At the annual Christmas concert of the San Francisco Boys Chorus, one voice sounded out like no one in the crowd had ever heard before. Singing "Oh Holy Night", the woman at the front of the theatre had a life story that was perhaps worthy of her own opera.
Zheng Cao, born during China's Cultural Revolution, came to America 23 years ago with virtually nothing.
"Zheng is one of God's best creatures," said Frederica von Stade, a fellow opera singer. "When he puts a lot of good things all in one person, it results in someone like Zheng."
A Grim Diagnosis
With two suitcases at $45 in hand, Cao arrived Dec. 17, 1988. After formal training she became a household name on America' grandest stages, as one the great mezzo-sopranos to come from abroad.
But in 2008, on stage and off, something was wrong. Zheng had a pain that wouldn't go away. Soon medical tests delivered grim news.
"I said, how bad is it?" Zheng, 44, recalled in an interview with "Good Morning America." "And she said 'it's stage four.'"
Despite having never smoked, Zheng had stage four lung cancer that had spread throughout her body. Her doctors gave the San Francisco woman six months to live.
"She had 24 tumors in her brain, a tumor in her spine," said Dr. David Larson of Washington Hospital in Fremont, California. There were large tumors everywhere.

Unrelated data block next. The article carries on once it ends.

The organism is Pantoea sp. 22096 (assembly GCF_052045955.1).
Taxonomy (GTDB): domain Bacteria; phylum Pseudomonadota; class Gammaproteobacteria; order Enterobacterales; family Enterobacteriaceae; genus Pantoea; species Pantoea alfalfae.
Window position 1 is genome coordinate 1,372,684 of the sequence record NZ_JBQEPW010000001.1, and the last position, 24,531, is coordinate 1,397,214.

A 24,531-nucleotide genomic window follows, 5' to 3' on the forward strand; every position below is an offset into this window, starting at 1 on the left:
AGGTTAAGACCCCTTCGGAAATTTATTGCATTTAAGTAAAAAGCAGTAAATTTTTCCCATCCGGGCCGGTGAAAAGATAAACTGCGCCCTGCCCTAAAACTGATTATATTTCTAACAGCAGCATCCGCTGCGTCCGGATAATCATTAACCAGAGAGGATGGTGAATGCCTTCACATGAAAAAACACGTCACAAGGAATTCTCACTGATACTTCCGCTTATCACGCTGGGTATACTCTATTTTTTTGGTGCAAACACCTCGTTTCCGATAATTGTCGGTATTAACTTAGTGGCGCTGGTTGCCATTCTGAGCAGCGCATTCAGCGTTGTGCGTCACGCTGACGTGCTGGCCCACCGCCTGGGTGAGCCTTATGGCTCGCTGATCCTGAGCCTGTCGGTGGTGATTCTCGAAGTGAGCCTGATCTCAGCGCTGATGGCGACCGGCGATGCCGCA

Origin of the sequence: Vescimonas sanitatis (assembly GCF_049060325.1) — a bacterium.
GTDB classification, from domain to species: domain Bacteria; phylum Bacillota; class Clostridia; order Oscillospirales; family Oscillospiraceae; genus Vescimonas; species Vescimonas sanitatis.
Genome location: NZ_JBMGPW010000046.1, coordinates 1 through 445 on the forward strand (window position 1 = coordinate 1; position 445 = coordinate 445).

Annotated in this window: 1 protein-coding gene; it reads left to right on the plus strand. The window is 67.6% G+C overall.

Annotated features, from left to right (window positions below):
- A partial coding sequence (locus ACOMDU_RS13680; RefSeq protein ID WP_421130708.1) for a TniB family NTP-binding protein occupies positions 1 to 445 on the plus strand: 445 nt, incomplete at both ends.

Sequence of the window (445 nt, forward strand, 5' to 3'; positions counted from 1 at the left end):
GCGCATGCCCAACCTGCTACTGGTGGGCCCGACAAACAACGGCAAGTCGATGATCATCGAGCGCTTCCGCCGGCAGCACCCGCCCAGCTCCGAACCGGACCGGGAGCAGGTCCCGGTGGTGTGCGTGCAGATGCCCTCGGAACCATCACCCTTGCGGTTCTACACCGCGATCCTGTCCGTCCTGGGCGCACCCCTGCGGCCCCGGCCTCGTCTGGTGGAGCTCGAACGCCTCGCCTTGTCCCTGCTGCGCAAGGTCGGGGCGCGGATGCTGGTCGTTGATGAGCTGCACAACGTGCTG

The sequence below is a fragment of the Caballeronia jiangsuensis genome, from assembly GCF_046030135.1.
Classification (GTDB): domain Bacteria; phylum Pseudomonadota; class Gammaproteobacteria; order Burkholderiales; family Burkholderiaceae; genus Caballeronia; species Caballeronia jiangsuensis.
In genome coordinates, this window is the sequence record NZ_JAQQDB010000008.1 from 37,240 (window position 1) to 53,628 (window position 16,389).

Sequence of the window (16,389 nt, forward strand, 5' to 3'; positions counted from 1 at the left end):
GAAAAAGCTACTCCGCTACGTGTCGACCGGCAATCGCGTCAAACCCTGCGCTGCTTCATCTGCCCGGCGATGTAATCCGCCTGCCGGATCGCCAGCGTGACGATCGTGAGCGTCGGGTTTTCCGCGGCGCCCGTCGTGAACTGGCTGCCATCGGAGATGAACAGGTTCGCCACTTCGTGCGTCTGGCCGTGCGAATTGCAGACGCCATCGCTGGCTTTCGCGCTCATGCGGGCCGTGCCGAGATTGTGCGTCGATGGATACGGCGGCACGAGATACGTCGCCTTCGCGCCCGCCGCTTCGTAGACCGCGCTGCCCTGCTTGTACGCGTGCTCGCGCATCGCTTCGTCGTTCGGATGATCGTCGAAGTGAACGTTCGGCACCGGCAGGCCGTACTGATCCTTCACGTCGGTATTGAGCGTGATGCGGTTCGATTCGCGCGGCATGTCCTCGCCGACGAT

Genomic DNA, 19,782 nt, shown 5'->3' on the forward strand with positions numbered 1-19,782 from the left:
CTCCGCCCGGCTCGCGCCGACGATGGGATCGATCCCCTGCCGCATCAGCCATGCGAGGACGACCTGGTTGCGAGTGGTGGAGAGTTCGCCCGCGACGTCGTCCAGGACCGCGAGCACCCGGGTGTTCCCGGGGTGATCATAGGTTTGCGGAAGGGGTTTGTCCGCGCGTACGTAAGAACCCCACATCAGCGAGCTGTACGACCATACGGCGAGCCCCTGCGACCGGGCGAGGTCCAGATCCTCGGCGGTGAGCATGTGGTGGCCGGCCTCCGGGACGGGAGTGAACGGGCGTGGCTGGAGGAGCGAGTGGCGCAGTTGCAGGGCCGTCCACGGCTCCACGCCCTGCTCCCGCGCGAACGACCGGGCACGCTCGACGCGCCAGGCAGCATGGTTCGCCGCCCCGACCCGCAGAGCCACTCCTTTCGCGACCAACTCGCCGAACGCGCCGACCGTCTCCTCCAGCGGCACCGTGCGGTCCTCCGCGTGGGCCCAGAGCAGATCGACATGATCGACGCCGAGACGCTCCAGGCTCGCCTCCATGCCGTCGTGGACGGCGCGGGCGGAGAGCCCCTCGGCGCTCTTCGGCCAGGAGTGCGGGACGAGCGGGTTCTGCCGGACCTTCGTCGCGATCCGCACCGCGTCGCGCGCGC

Zheng said it felt like she had dropped everything and it just scattered.
"And that moment felt so bad about "My God, what am I going to tell my friends? And what am I going to tell my parents?'"
She said she called it her death sentence of a few months. But she turned the bad news into a journey of life and living and started keeping a video diary to remember it.
And then her tragedy began to look like a miracle. Her inner circle came together quickly, formulating a plan to save her.
First, a drug called Tarceva worked wonders. Then ELEKTA Gamma Knife surgery with Larson not only shrunk but removed all 24 tumors in her brain. They called it a true miracle.
Tumors Haven't Returned In More Than a Year
"It's been a year and a half," said Larson. "Those tumors haven't regrown and no new tumors have resurfaced."
With drugs and other treatment, soon tumors elsewhere in Zheng's body shrunk considerably or disappeared. With her cancer under control, she returned to the stage. But while stage four lung cancer is controllable, it remains incurable.
But if something does happen to Zheng, knowing that her loved ones can just turn on recordings of her singing comforts her.
Doctor and Patient Find Love
"I just think that if one day if I'm gone they can still live with my singing," said Zheng. "If they miss me they can just turn on the TV and they can see me singing happy and they can turn on the CD player and hear me sing."
Through all the treatments, Larson and Zheng started getting close.
"I went with her to a gala and had dinner a few times and then Cupid started manifesting itself," said Larson.
Soon they fell in love and were married just last Friday at the Getty Mansion in San Francisco.
Zheng wore a traditional red Chinese wedding dress, a costume from one of her operas.
Her friends said her life of miracles is much like one of the operas Zheng performs in.
"The grand finale is like the end of a Rossini opera where the guy gets the girl, the girl gets the guy -- lots of high notes and drum rolls and everybody walks out of the theatre feeling happy and better," von Stade said.
Larson said he tries to have as many happy days as possible.
"And that's what we do every single day," said Larson.